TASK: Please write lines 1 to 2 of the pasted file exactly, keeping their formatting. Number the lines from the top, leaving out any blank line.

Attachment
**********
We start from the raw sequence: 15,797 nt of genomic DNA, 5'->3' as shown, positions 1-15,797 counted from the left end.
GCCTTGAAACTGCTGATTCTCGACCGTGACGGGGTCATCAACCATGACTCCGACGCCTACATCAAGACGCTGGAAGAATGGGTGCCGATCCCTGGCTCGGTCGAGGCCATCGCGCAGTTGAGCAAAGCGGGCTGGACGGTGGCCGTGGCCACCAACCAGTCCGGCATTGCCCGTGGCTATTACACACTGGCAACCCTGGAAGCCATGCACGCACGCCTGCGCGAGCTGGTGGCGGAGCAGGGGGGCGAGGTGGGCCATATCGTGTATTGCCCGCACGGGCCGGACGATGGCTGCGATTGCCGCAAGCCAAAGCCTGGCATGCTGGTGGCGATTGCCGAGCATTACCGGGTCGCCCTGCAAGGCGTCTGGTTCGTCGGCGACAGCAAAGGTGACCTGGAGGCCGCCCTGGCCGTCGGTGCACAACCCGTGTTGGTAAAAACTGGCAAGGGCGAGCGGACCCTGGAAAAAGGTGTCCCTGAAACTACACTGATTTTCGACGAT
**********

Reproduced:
We start from the raw sequence: 15,797 nt of genomic DNA, 5'->3' as shown, positions 1-15,797 counted from the left end.
GCCTTGAAACTGCTGATTCTCGACCGTGACGGGGTCATCAACCATGACTCCGACGCCTACATCAAGACGCTGGAAGAATGGGTGCCGATCCCTGGCTCGGTCGAGGCCATCGCGCAGTTGAGCAAAGCGGGCTGGACGGTGGCCGTGGCCACCAACCAGTCCGGCATTGCCCGTGGCTATTACACACTGGCAACCCTGGAAGCCATGCACGCACGCCTGCGCGAGCTGGTGGCGGAGCAGGGGGGCGAGGTGGGCCATATCGTGTATTGCCCGCACGGGCCGGACGATGGCTGCGATTGCCGCAAGCCAAAGCCTGGCATGCTGGTGGCGATTGCCGAGCATTACCGGGTCGCCCTGCAAGGCGTCTGGTTCGTCGGCGACAGCAAAGGTGACCTGGAGGCCGCCCTGGCCGTCGGTGCACAACCCGTGTTGGTAAAAACTGGCAAGGGCGAGCGGACCCTGGAAAAAGGTGTCCCTGAAACTACACTGATTTTCGACGAT